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Elemental 'Scapes

June 3 – July 31, 2015 University of Texas at San Antonio, Gallery

Co-curated by Dr. Scott Sherer and Marissa Del Toro, Elemental 'Scapes explores the many ways we view and re-consider the built and elemental fixtures of the landscapes of our everyday lives. Artists featured in the exhibit include Sara Frantz (California), Bethany Johnson (Austin), Ted Kincaid (Dallas), Benjamin McVey (San Antonio), Michele Monseau (San Antonio), and Liz Ward (Castroville).

The structures become jewels within their spaces, exciting the viewer to consider how we engage with visual markers. 

Sara Frantz’s paintings use vibrant color to alter the architecture of office buildings and private homes and their locations in the landscape.  The structures become jewels within their spaces, exciting the viewer to consider how we engage with visual markers. 

Bethany Johnson’s intricate line drawings focus on the visual representation of information. Johnson investigates the various methods of science, cartography, philosophy, as well as poetry and visual art, and her work explores the unexpected convergences and compatibilities between different systems of interpreting and recording phenomena.

Ted Kincaid’s digital photographs explore the boundaries and relationships between painting and photography by asking his viewers to consider the potentially tenuous line between manufactured images as straightforward photographic images and actual photographs that appear too fantastic to be from reality.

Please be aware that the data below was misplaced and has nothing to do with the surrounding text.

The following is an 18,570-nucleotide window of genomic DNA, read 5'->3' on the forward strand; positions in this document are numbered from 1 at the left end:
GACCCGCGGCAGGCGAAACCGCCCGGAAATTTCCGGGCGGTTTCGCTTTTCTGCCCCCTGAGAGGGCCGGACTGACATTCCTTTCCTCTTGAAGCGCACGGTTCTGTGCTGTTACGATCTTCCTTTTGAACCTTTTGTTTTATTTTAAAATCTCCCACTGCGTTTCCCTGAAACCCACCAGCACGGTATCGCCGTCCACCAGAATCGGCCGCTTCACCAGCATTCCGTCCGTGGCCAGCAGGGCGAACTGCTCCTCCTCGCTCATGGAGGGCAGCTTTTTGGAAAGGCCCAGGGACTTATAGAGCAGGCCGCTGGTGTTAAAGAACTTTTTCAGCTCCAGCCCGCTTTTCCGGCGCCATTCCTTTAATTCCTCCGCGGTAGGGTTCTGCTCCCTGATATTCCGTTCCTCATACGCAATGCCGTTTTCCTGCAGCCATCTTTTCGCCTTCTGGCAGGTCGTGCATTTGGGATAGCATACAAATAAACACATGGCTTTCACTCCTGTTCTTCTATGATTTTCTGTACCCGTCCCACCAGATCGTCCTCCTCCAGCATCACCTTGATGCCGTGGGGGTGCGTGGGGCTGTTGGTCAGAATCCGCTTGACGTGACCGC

Benjamin McVey’s digital videos investigate the spatial separation that individuals inherently maintain between themselves and environmental and cultural factors. His work concentrates on specific experiences while also shifting those dimensions.  His time-based work explores the relationships between what might be considered to be complete experiences as consolidation of fragmented parts.

Michele Monseau’s current work explores cinematic and theatrical landscapes by seeking out discrepancies between individual experience of landscape/architecture, and corporate (collective) abuses of the environment.  By conflating both landscape and architecture through layered and overlaid video works, her “moving paintings” create multiple levels of meaning — a dramatic fictionalization of the subject.

Liz Ward explores her interest of environmentalism and artistic representation in work that transforms the history of landscape painting with the complexity of subjective and critical modes.  Her environmental riverscapes capture the essence of southern culture and the Mississippi basin with its intersections of natural, cultural, and personal histories.

Review: Artists navigate our place in the landscape by Steve Bennet in San Antonio Express-News on June 9, 2015.


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